The Mapper module is designed as a flexible tool to process and map small RNA sequencing data. The default input is raw text output from the Illumina platform, the 3′ adapter sequence used in the library preparation, and the reference genome (Figure 1B). First, reads undergo processing steps selected by the user. These steps include 3′ adapter removal, length filtering and collapsing of identical read sequences. Then the processed reads are mapped against the reference genome with the Bowtie tool (34). The output of Mapper is a file with the processed sequencing reads and a file with the reads mapped against the genome. These can be input to the miRDeep2 or the Quantifier module or used for other purposes. With default options the genome mapping is stringent compared with the tolerant mapping used by the miRDeep2 module to generate the precursor ‘signatures’. We choose the stringent mapping because we do not want to consider loci to which no reads can be traced with high confidence. On the other hand, when generating the read signature of a given locus we are tolerant, since a single miRNA star read with a sequencing error can constitute strong evidence of miRNA biogenesis.

The Quantifier module is designed as a fast and light-weight tool to sum up read counts for known miRNAs in sequencing data. It can be used as a stand-alone tool but is also enacted as part of the miRDeep2 module analysis. The input to the Quantifier module is a set of sequencing reads and known mature and precursor miRNAs from the reference species. Optionally, a file with known star sequences can be given (Figure 1C). First, the module maps the reads and the miRNA strands (mature and star) separately against the precursors. The mappings of the reads and the miRNA strands are then intersected, such that reads that map to the same positions as a given strand add to the read count of that miRNA strand (see ‘Materials and Methods’ section). The output of Quantifier is a .html table similar to that produced by the miRDeep2 module plus an easy to parse spread-sheet with read counts of all known miRNAs in the data.

Improvements to the miRDeep algorithm

First, miRDeep2 offers a conceptual advance in identifying high-confidence miRNA candidates. In most high-throughput sequencing protocols, small RNA libraries are amplified by PCR reaction before being sequencing. This means that a single small RNA molecule in the sample can give rise to multiple sequencing reads. Thus the fact that a given small RNA is detected multiple times in a given sample does not necessarily constitute evidence that it is prevalent. In contrast, when a small RNA is consistently detected in distinct samples, it does constitute independent evidence that it is prevalent and thus the likely result of a specific biogenesis. According to our definition, two samples are distinct if they underwent amplification in separate PCR tubes. In the beginning of each miRDeep2 analysis, each read is computationally tagged to trace from what sample it originates. During identification of known and novel miRNAs, reads from all samples can be pooled in order to give a more accurate prediction. When the results are reported, the reads are again de-convoluted so the user can see the sample origin of each read. Figure 2 shows a novel human miRNA reported by miRDeep2. Both mature and star strands are detected in three independent liver samples, showing that both strands are prevalent in human liver and thus likely to result from specific biogenesis.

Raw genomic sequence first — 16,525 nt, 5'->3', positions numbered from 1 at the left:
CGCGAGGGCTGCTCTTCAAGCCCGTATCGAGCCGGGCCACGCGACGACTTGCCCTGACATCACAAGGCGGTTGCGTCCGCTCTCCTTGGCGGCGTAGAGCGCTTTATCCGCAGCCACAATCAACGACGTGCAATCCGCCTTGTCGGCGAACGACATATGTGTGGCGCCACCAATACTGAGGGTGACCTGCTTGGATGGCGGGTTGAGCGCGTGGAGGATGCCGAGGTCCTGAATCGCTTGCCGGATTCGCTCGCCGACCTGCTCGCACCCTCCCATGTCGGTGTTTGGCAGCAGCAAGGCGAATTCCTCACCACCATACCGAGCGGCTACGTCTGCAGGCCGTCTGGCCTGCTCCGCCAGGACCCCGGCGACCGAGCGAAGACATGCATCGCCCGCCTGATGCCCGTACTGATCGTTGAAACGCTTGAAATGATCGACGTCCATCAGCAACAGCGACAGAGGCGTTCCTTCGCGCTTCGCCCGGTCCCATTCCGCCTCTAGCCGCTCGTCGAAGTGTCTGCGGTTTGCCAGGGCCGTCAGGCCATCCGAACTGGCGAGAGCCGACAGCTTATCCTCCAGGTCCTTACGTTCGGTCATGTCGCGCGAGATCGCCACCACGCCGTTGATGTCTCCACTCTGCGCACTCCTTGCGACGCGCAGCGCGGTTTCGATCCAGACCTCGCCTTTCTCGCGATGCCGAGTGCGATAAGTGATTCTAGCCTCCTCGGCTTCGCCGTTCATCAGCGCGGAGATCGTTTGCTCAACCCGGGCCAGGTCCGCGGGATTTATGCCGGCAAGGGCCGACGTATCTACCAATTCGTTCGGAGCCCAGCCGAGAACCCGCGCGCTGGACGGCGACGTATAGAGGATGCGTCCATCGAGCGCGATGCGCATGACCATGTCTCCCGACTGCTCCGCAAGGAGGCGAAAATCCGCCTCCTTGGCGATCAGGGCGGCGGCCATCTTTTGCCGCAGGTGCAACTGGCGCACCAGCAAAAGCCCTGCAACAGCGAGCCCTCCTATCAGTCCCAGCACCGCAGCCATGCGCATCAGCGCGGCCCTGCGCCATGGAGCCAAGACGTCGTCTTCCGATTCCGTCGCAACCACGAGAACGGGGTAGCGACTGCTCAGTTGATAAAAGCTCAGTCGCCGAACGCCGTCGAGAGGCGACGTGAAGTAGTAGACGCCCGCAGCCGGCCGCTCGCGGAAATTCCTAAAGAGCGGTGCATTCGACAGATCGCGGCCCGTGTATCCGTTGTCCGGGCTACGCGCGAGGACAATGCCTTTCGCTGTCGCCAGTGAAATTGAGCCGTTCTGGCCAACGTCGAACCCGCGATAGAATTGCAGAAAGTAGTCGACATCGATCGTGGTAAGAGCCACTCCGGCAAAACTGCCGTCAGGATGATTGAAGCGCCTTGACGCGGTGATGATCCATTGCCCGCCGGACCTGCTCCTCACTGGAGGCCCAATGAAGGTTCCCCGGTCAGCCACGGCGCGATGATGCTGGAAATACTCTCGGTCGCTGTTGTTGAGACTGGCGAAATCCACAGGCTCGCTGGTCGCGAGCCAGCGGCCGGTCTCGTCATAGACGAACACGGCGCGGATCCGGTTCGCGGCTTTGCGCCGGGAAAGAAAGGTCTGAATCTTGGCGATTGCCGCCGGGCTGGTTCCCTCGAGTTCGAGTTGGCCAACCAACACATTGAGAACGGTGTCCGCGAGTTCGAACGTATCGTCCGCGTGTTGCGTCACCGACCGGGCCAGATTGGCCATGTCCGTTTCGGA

Figure 2.
Novel human miRNA detected in three independent liver samples. The upper left table gives the miRDeep2 score break-down for the reported miRNA, along with read counts for the mature, loop and star sequence. The upper right figure shows the predicted RNA ...

miRDeep2 also offers increased robustness in identifying non-canonical miRNAs that are prevalent in some species. In some invertebrates like sea squirt (37), but also to a lesser extent in mammals (38), particular miRNA precursor hairpins appear to undergo two rounds of Dicer cleavage, resulting in two miRNA duplexes being produced from each hairpin. The miRNAs of the first, non-canonical duplex produced are sometimes referred to as ‘moRs’ (37). While sequenced miRNAs generally map back to the genome locus in three piles, corresponding to the mature, star and loop sequences, the addition of moRs can thus result in four or five piles. In the first version of miRDeep, excision of potential miRNA hairpins is done by scanning the genome for clusters of mapped reads. We define a cluster as one or more reads that separated from other clusters by minimum 30 nt. The sequence covered by each cluster is excised, including some bracketing sequence (11). In the cases where a single pile of moRs are present, the miRNA precursor is sometimes excised asymmetrically and does not fold into a hairpin structure (not shown). miRDeep2 in contrast performs excision by scanning the genome for stacks of reads. We define a stack as one or more reads that map to the exact same 5′ and 3′ positions in the genome. When a stack is encountered, a search identifies the highest local stack (see ‘Materials and Methods’ section). This stack is assumed to consist of reads from the sequenced mature miRNAs. The sequence covered by the stack is then excised, including some bracketing sequence. Since the excision is based only on the stack of reads from the mature miRNA, the algorithm does not risk an asymmetrical excision due to moRs.